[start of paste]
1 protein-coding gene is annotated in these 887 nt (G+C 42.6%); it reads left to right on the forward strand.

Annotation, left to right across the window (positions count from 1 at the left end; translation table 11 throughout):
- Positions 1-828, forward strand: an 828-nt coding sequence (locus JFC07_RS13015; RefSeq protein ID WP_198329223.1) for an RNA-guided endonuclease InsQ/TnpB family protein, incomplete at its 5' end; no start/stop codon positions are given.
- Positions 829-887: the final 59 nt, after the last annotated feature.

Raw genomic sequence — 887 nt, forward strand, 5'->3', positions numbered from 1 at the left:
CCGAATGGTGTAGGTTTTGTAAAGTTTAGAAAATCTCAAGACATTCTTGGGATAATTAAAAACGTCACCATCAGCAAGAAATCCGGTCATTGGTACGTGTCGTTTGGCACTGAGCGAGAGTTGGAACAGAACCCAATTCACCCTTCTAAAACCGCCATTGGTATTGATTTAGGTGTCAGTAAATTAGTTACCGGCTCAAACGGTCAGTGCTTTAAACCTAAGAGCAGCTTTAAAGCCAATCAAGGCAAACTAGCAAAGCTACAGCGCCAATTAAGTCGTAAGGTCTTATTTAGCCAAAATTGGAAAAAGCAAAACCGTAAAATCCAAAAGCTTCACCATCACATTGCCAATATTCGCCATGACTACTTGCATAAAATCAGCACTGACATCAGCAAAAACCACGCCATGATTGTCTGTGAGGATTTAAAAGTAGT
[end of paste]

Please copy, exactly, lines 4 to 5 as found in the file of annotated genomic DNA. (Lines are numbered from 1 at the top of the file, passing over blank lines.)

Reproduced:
- Positions 829-887: the final 59 nt, after the last annotated feature.

Raw genomic sequence — 887 nt, forward strand, 5'->3', positions numbered from 1 at the left: